• 17. Enterprise taxonomy drivers Application Primary “Clock Constituencies Technology driver speed” challenges Web Content Consistency in Medium Web developers, Exposing taxonomy to branding, to fast content managers, CMS, integration with internal content creators search efficiencies Enterprise data Cross platform Very slow Data architects, “Source of truth”, difficulty standards integration, to slow standards boards, integrating metadata business data modelers, standards intelligence, business intelligence metadata modeling, data warehousing E Commerce Web site sales. Very fast Merchandisers, e Commerce platforms do Need to support commerce not necessarily leverage customer development team, capabilities. Updates to experience marketing classification are not a priority Product Product Fast Engineering, Product Product life cycle development development development, management systems efficiencies, product marketers usually self contained speed to market Intranet Internal Slow to Intranet managers, Difficulty unifying access development efficiencies Medium functional managers to multiple repositories, sheer volume of sources17 Copyright © 2011 Earley & Associates, Inc. All Rights Reserved.
    • 18. The Challenge of SearchFive basics truths about search Earley & Associates, Inc. | Classification: CONFIDENTIAL USE, NO REPRINTS Copyright © 2011 Earley & Associates, Inc. All Rights Reserved.
    • 19. Search as Utility • “search as a utility has become deeply ingrained into peoples everyday lives.“ – Study by Nielsen/Net Ratings • “search software, hardware, and support bundle or search appliance has become very popular since being introduced in early 2002" – Goebel Group These are misleading concepts. Search is used as a utility, but contexts vary so widely that “plugging search in” does not always produce satisfactory results.19 Copyright © 2011 Earley & Associates, Inc. All Rights Reserved.
    • 20. Truth #1. We have to change our definition of search. • Search is no longer just a white box. • Search is an experience. • Search is about information access & capabilities.20 Copyright © 2011 Earley & Associates, Inc. All Rights Reserved.
    • 21. Truth #2. Search algorithms are getting better, but they cannot infer human context & intent. • A search engine doesn‟t know if I‟m an engineer, an attorney, or a high school student. • Perspective has an impact on whether a set of search results are useful & appropriate.21 Copyright © 2011 Earley & Associates, Inc. All Rights Reserved.
    • 22. Truth #3. Taxonomy, metadata and information architecture are key aspects of search. • Search is fundamentally about metaata • Some content is structured, some isn‟t and needs help • Advanced search functionalities require taxonomy22 Copyright © 2011 Earley & Associates, Inc. All Rights Reserved.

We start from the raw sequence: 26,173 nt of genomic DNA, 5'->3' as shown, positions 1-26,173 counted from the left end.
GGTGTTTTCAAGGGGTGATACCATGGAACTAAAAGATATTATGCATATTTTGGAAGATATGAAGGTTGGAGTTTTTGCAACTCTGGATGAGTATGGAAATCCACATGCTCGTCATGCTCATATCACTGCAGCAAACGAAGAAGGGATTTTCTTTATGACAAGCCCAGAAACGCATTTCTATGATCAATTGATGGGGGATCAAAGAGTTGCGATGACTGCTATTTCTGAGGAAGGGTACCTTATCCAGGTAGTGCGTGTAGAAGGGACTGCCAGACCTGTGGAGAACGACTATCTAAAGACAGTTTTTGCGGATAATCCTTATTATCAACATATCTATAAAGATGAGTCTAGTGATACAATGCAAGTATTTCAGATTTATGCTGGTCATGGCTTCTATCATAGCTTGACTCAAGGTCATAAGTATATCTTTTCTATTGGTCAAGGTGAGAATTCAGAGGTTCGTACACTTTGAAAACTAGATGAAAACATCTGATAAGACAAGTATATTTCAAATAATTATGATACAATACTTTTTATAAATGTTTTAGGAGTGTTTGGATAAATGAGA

• 23. Truth #4. Search is increasingly looking like navigation. • What happens when you click on a link? • Guided navigation & faceted search are really the same thing23 Copyright © 2011 Earley & Associates, Inc. All Rights Reserved.
    • 24. Truth #5. Search is messy. • Knowledge is messy, information is messy. • People find answers through haphazard and chaotic processes.24 Copyright © 2011 Earley & Associates, Inc. All Rights Reserved.
    • 25. “…search terms are short, ambiguous and an approximation of the searcher’s real information need…” Source: http://research.microsoft.com/~ryenw/papers/WhiteCONTEXT2002.pdf Ryen W. White, Joemon M. Jose and Ian Ruthven25 Copyright © 2011 Earley & Associates, Inc. All Rights Reserved.
    • 26. Rising Expectations Plus Increased Complexity • Search seems to be a „given‟ – we expect it to be there • Most enterprise search is less than optimal – too many results, irrelevant results, missing results • It was not so long ago that organizations were starved for information • A puzzling fact: as information environments have grown more complex, users expectations have grown that search should be simpler26 Copyright © 2011 Earley & Associates, Inc. All Rights Reserved.
    • 27. Search is complex Customer Relationship Mgt Custom databases and applicationsBusiness Intelligence/Analytics Document repositories Intranets/web pages Enterprise search is diverse – need to access multiple applications and contexts – both structured and unstructured27 Copyright © 2011 Earley & Associates, Inc. All Rights Reserved.
    • 28. Search is Heterogeneous Data Sources Business Intelligence Document repositories Intranets/web pages Customer Relationship Mgt Custom databases and applications Search/Tagging/Taxonomy Integration Framework Auto categorization/ Entity Faceted Semantic Appliances Federated Clustering Extraction Search Search Search Search Mechanisms 28 Copyright © 2011 Earley & Associates, Inc. All Rights Reserved.
    • 29. What is the right mechanism for accessing information?• Content can be created in structured or unstructured contexts• It‟s value can vary depending on audience, context or process• Some content is extremely nuanced and requires more precise access (according to audience or task, solution, etc…)• Search can be based on inherent structure and content of a document (implicit metadata) or on information applied to that content (explicit metadata)29 Copyright © 2011 Earley & Associates, Inc. All Rights Reserved.